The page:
Back to list

Detail of contribution

Auteur: Tobias SCHEER

What about third factor patterns?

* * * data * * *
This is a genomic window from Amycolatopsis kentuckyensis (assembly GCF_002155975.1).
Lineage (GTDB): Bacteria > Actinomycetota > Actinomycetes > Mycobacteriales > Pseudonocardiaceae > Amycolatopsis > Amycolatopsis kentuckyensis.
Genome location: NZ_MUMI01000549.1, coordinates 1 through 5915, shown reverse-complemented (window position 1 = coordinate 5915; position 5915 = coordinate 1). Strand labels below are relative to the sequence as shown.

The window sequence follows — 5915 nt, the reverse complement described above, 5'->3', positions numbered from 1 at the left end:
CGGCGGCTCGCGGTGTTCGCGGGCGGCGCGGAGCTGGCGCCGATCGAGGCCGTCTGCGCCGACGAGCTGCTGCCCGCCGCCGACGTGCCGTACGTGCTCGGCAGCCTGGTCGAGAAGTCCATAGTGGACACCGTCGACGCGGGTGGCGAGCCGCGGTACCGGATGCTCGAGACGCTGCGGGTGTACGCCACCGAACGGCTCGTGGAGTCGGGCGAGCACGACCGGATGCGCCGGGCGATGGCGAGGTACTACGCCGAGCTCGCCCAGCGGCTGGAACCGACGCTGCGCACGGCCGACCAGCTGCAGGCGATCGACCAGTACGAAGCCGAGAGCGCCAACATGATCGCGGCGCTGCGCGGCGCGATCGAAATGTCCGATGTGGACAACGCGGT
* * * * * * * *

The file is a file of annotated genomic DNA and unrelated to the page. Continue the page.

Abstract/Résumé: Addressing points 2 and 5 of the session description, this talk tackles two consequences of the biolinguistic approach in general, and of the priority given to third factor explanations in particular. These are 1) the fact that objects of scientific inquiry become more global and 2) the fact that these more global, not specifically linguistic properties of the (human or animal) cognitive system produce linguistic patterns that do not seem to surface outside of language. The question is why, for example, the syllabic pattern of the coda does not appear to occur in human cognitive functions other than language (or phonology), and is not produced by relevant non-human primates. Under third factor and biolinguistic assumptions that exclude phonology from UG and grant full phonological competence to certain non-human primates, we expect that the same general cognitive design properties produce the same patterns wherever they rule, i.e. including in non-linguistic human and non-human cognition. What is at stake, then, is not the count of all kinds of sophisticated things that animals can perform in perception (as Samuels 2009:355 puts it, "virtually all the abilities that underlie phonological competence have been shown in other species"), but the actual patterns that they produce as the result of their cognitive activity. Syllable structure is a pervasive property of natural language, and the most important distinction is between closed and open syllables, i.e. ones that do vs. do not bear a coda. A consonant is a coda iff it occurs either string- (word-)finally, or before another consonant (further sonority-related intricacies left aside). The coda pattern thus identifies as the disjunction __{#,C}. In order to show that animals are equipped to do human phonology, it would need to be shown that, given two sets of items A and B (A being consonants in phonology, B vowels), they either naturally produce or are able to extract from a linear stimulus those A-tokens that occur before another A and string-finally (A2 and A5 in #A1BA2A3BA4BA5#), to the exclusion of all other As. Chomskyan minimalism/biolinguistics as much as anti-chomskyan "Cognitive" Grammar (e.g. Taylor 2002) converge in the effort to explain properties of grammar by more general properties of the cognitive system. The talk argues for delineating targets of inquiry that are smaller and more accessible than the kind of global cognitive properties that the third factor strategy produces. Two such items are discussed: a design property of morpho-syntax, concatenation, and an input condition of phonology, linearity.